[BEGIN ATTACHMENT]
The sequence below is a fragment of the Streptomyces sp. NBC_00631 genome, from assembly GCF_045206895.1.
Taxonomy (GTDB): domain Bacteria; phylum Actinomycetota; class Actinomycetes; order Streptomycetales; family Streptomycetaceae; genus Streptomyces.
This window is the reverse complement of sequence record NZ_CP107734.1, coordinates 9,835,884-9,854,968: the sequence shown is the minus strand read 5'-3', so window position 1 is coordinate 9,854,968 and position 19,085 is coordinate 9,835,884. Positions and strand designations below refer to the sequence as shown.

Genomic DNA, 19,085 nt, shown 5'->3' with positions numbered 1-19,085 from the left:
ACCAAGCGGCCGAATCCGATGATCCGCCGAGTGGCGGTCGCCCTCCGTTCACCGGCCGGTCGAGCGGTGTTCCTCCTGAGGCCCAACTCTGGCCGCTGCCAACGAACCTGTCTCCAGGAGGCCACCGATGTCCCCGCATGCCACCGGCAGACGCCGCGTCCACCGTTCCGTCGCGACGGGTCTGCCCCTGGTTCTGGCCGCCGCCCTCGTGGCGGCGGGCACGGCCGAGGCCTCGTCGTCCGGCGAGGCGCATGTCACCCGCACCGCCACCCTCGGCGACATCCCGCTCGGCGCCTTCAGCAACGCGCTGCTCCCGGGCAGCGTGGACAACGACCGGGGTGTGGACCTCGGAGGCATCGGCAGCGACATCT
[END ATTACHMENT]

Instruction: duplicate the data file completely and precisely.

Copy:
The sequence below is a fragment of the Streptomyces sp. NBC_00631 genome, from assembly GCF_045206895.1.
Taxonomy (GTDB): domain Bacteria; phylum Actinomycetota; class Actinomycetes; order Streptomycetales; family Streptomycetaceae; genus Streptomyces.
This window is the reverse complement of sequence record NZ_CP107734.1, coordinates 9,835,884-9,854,968: the sequence shown is the minus strand read 5'-3', so window position 1 is coordinate 9,854,968 and position 19,085 is coordinate 9,835,884. Positions and strand designations below refer to the sequence as shown.

Genomic DNA, 19,085 nt, shown 5'->3' with positions numbered 1-19,085 from the left:
ACCAAGCGGCCGAATCCGATGATCCGCCGAGTGGCGGTCGCCCTCCGTTCACCGGCCGGTCGAGCGGTGTTCCTCCTGAGGCCCAACTCTGGCCGCTGCCAACGAACCTGTCTCCAGGAGGCCACCGATGTCCCCGCATGCCACCGGCAGACGCCGCGTCCACCGTTCCGTCGCGACGGGTCTGCCCCTGGTTCTGGCCGCCGCCCTCGTGGCGGCGGGCACGGCCGAGGCCTCGTCGTCCGGCGAGGCGCATGTCACCCGCACCGCCACCCTCGGCGACATCCCGCTCGGCGCCTTCAGCAACGCGCTGCTCCCGGGCAGCGTGGACAACGACCGGGGTGTGGACCTCGGAGGCATCGGCAGCGACATCT